onsdag 29 januari 2014
Tackling some traditional IdM use-cases with OpenIDM
Although OpenIDM is built for consumer facing identity management as part of the ForgeRock Identity Relationship Management Stack, it provides a number of typical capabilities that traditional enterprises can use to tackle some of their problems. Since many of our customers are investigating options to their Sun Identity Manager environment, I thought it would be helpful to describe the use-cases with this in mind.
Lets look at four typical use-cases, a Sun Identity Manager customer might have deployed and discuss how OpenIDM matches up.
1.) Orphan account detection
Sun IdM provides a reconciliation engine allowing customers with XPRESS rules to define correlations between target resource accounts and the virtual identity in Sun IdM. The reconciliations runs per resource, compares and produces situations on whether accounts are matched, unmatched, not known etc.
A key differentiator from traditional IdM vendors, is that OpenIDM is made for the consumer facing world where scale and performance is critical.
2.) Authoritative Source driven provisioning
Sun IdM provides the mechanism of ActiveSync, where certain connectors or resource adapters are extended with the capability of reacting to near real-time (via scheduled polling).
The ActiveSync process then discovers CREATE, UPDATE or DELETE situations on resource accounts and three different workflows parses a set of forms (typically referred to as ActiveSync forms) to manage the attribute transformations and identity data flow.
OpenIDM offers a similar capability and also leverages the same set of connectors as Sun IdM. In the world of OpenIDM this capability is referred to as LiveSync. The LiveSync process is typically a scheduled process running as a background process and instead of UserForms and XPRESS to define the transformations, these are specified in mappings describing the flow from one system to another. The LiveSync life-cycle offers a number of hooks that allows you to specify actions such as running custom scripts or invoking workflow offering the same flexibility and capabilities as Sun IdM.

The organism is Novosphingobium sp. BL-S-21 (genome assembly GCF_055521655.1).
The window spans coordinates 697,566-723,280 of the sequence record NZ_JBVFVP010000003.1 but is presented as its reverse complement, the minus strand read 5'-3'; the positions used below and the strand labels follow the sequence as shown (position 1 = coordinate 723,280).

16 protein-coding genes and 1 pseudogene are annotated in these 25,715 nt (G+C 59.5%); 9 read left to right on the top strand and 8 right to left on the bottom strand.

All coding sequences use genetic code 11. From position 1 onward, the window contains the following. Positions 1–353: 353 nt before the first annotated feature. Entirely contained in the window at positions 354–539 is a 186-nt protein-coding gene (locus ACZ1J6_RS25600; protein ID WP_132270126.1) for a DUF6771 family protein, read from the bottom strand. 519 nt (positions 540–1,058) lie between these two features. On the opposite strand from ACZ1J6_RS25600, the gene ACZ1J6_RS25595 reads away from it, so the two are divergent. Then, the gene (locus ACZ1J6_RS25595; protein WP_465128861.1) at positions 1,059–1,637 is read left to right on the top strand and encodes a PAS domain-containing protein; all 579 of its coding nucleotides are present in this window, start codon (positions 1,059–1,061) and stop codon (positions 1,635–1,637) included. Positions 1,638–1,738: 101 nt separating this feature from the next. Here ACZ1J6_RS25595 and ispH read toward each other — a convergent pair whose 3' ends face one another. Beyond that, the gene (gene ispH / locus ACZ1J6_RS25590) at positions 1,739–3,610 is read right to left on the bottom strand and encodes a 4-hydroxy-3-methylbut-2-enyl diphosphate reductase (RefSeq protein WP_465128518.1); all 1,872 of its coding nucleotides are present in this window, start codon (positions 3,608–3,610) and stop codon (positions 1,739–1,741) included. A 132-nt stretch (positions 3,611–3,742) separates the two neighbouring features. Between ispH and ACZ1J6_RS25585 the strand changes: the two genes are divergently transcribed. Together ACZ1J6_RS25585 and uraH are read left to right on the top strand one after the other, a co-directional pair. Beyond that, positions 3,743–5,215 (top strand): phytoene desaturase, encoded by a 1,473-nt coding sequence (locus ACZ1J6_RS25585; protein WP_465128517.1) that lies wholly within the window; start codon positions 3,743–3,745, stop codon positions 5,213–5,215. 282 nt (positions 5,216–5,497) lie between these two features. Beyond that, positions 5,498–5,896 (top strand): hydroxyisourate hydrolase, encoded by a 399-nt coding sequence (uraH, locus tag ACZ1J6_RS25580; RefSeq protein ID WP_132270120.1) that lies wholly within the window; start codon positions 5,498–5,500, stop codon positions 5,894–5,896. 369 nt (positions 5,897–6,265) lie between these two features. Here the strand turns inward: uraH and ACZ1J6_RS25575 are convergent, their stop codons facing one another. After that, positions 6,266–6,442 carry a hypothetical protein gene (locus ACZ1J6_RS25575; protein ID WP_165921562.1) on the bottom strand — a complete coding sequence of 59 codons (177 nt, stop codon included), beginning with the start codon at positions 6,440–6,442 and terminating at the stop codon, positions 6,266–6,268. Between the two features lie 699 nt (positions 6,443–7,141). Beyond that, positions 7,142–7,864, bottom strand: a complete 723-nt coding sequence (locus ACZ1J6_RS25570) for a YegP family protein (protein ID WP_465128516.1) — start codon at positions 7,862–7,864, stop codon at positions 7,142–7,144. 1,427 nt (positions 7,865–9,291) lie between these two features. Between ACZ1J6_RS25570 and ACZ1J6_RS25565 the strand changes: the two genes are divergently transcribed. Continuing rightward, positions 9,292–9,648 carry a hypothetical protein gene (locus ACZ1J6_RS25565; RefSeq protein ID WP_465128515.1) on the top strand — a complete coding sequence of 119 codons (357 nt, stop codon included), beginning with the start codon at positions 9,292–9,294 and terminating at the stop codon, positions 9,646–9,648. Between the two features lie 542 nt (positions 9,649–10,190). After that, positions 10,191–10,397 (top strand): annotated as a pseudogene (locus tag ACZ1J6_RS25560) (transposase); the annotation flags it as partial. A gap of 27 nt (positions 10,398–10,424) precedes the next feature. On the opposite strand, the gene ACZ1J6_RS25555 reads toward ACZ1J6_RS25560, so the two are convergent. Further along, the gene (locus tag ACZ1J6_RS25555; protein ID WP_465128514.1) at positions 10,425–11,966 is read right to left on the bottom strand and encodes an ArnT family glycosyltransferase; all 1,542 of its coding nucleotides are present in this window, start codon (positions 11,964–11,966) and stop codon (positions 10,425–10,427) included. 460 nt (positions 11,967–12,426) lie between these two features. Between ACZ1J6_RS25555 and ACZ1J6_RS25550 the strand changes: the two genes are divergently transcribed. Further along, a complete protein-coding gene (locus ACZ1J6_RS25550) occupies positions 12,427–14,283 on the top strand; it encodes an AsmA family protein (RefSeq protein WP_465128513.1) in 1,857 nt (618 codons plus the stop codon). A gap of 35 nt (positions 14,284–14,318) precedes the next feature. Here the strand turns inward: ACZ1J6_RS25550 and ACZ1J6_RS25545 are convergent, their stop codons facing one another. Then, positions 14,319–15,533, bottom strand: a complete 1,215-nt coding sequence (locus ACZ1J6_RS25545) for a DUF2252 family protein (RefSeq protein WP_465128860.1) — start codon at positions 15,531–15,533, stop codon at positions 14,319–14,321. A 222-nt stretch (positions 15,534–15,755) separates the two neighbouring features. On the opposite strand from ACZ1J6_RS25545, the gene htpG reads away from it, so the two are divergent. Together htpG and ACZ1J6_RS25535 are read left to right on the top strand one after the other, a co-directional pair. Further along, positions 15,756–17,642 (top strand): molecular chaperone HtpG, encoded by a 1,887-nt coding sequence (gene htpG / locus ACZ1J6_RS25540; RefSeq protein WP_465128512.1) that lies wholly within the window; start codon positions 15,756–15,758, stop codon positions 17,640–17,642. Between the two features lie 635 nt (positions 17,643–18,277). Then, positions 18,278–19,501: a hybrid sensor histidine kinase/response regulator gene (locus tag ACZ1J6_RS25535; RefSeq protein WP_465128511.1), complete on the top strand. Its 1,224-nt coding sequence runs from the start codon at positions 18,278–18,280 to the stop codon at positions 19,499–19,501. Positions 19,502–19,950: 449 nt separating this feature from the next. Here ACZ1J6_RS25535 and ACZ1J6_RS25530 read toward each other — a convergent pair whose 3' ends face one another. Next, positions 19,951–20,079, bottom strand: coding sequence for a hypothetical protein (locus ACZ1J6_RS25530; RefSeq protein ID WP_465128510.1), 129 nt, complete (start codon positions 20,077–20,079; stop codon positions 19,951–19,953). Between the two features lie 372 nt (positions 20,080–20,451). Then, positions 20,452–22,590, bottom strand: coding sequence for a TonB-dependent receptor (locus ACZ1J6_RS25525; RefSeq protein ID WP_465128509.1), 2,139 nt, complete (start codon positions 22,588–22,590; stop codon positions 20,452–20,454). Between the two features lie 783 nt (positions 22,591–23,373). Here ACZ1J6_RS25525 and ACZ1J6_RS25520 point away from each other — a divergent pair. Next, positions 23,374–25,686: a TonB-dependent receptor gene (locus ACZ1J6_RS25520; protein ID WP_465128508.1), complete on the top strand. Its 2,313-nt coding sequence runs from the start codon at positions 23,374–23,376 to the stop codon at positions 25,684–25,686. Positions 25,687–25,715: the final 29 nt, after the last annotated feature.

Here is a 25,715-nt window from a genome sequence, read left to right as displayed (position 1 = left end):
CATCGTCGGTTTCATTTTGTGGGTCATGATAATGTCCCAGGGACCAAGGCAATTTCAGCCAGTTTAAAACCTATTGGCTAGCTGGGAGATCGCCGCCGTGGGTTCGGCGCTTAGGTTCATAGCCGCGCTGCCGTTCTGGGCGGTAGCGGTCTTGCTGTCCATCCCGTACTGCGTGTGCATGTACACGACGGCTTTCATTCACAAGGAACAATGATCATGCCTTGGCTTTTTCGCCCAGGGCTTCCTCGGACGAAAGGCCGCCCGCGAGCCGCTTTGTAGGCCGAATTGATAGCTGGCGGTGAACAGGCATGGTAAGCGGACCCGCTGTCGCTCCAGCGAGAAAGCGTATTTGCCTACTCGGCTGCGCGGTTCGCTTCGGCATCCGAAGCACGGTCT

3.) Password Management
A typical quick-win and low hanging fruit with Sun IdM was that once resource adapters or connectors were configured, the password management aspect came with the setup. Sun IdM allows you to specify governing password policy according to company requirements and enforce them during password resets. Sun IdM also allowed to intercept passwords on Active Directory by deploying a special plugin on the AD domain controllers. Self Service capabilities to reset passwords was by default managed using challenge/response questions that could either be specified by administrator or self-defined, or a combination of the two.
4.) Self Service requests
Sun IdM allows you to quickly and easily expose custom workflows that can interact with the virtual identity and the underlying integrated resources to do attribute updates or to provision new accounts etc. OpenIDM exposes the same capability but instead of using a proprietary workflow definition language, leverage the industry standard BPMN 2.0 to specify workflows.
So despite OpenIDM really is targeting a different market segment with its consumer facing approach which includes focus on scalability, some of the typical and traditional use-cases often found within Enterprises can be addressed. OpenIDM also provides the ideal platform to extend your Enterprise to the Cloud, where user provisioning and administration with ease can bridge that gap. Further more does OpenIDM also give you the opportunity to expose Identity Management services via the common RESTful API that exposes all capabilities in the product.